Poverty Survey May Help Obama's Case

The latest poverty figures released by the Census Bureau today might just serve to buttress some of the main points in President Obama's congressional address last night. According to a Reuters report, the bureau reported the U.S. poverty rate rose to its highest level in 11 years in 2008, to 13.2 per cent from 12.5 per cent in 2007.

The bureau also said this is the first statistically significant increase in annual poverty rate since 2004 and translates into a increase of 2.5 million people in real numbers, from 37.3 million to 39.8 million. Real median household income also fell 3.6 percent to $50,303 in 2008, breaking a string of three years of annual income increases and coinciding with the recession that started in December 2007. According to The New York Times, when adjusted for inflation, median family incomes were lower in 2008 than they had been a decade previously.

The Times further situated the Census Bureau's annual report in the context of health insurance reforms, pointing out while the number of American residents who lacked health insurance in 2008 remained steady at 15.4 per cent, people with private or employer-sponsored insurance declined, while the number of people relying on government insurance programs including Medicare, Medicaid, the Children's Health Insurance Program and military insurance rose.

Also, the share of children who were uninsured declined, to 9.9 percent from 11 percent in 2007, apparently because of the federal government's special efforts to insure low-income children. But the share of adults aged 18 to 64 without health insurance climbed slightly, to 20.3 percent in 2008 from 19.6 percent in 2007.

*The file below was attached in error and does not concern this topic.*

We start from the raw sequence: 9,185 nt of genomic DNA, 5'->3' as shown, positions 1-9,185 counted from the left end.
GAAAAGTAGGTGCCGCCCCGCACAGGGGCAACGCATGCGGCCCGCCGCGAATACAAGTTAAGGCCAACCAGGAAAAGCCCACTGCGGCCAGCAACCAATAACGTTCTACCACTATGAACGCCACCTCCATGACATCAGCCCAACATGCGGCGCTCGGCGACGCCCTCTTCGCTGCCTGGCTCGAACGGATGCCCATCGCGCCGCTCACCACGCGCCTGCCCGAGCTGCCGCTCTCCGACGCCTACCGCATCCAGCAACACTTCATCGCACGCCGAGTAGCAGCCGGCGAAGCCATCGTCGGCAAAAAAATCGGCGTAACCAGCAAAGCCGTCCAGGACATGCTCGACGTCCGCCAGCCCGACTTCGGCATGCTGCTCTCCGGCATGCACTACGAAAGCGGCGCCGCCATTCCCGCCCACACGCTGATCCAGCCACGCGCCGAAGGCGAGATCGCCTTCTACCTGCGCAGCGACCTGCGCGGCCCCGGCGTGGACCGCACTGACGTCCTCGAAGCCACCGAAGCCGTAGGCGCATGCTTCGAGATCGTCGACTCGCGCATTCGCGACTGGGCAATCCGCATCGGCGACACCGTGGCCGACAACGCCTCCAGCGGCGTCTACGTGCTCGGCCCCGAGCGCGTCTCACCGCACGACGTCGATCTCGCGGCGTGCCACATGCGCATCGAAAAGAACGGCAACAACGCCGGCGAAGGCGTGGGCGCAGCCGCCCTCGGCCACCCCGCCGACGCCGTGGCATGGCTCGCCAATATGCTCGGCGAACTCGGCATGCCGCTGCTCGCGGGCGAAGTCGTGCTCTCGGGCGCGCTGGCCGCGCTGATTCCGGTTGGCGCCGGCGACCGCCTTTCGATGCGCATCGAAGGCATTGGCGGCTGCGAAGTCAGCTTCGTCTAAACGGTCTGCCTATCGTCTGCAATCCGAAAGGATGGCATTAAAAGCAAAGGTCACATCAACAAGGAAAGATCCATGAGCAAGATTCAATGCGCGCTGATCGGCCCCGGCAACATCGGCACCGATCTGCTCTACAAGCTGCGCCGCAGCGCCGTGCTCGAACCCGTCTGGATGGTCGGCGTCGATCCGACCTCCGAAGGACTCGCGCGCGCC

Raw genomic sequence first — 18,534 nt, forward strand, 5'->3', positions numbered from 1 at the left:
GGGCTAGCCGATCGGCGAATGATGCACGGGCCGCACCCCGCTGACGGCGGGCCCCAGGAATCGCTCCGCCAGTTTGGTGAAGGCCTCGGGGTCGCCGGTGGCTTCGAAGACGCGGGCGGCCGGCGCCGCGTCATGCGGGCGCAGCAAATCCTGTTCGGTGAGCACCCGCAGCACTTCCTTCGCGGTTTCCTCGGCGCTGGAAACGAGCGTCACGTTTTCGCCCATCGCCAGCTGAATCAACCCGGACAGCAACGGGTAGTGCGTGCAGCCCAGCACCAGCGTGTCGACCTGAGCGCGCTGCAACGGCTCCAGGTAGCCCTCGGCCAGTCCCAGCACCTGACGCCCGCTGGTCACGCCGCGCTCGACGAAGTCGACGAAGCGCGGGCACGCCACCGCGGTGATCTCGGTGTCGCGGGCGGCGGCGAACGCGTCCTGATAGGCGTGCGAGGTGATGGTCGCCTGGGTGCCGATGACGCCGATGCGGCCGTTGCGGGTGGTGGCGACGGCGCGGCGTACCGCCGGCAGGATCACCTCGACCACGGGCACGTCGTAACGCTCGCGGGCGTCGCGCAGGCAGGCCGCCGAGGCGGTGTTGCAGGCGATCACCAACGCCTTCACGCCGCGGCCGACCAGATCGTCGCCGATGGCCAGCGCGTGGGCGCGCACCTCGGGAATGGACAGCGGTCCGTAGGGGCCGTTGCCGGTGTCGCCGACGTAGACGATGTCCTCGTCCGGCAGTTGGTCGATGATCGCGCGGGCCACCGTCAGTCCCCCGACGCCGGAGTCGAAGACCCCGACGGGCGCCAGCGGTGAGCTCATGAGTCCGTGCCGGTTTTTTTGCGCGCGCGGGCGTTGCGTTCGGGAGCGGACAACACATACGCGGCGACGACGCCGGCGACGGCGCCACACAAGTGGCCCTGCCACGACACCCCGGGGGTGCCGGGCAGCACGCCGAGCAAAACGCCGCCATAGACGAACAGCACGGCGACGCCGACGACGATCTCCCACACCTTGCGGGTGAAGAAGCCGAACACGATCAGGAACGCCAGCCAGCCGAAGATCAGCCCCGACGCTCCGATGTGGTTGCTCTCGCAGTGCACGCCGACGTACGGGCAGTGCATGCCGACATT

While these statistics might give staffers on the Hill something to think about or ammunition for their case, it definitely injects some urgency into Obama's rallying call to "shape" the future, in particular, his vision of America and its character, as he defended Ted Kennedy's liberalism:

That large-heartedness -- that concern and regard for the plight of others -- is not a partisan feeling. It is not a Republican or a Democratic feeling. It, too, is part of the American character. Our ability to stand in other people's shoes. A recognition that we are all in this together; that when fortune turns against one of us, others are there to lend a helping hand. A belief that in this country, hard work and responsibility should be rewarded by some measure of security and fair play; and an acknowledgment that sometimes government has to step in to help deliver on that promise.

This latest Census Bureau report possibly extends Obama's moral framing of the health care insurance reform debate. It should inject even more momentum to the whole process on the Hill, something the middle class would appreciate even as their economic standing continues to erode during the current recession.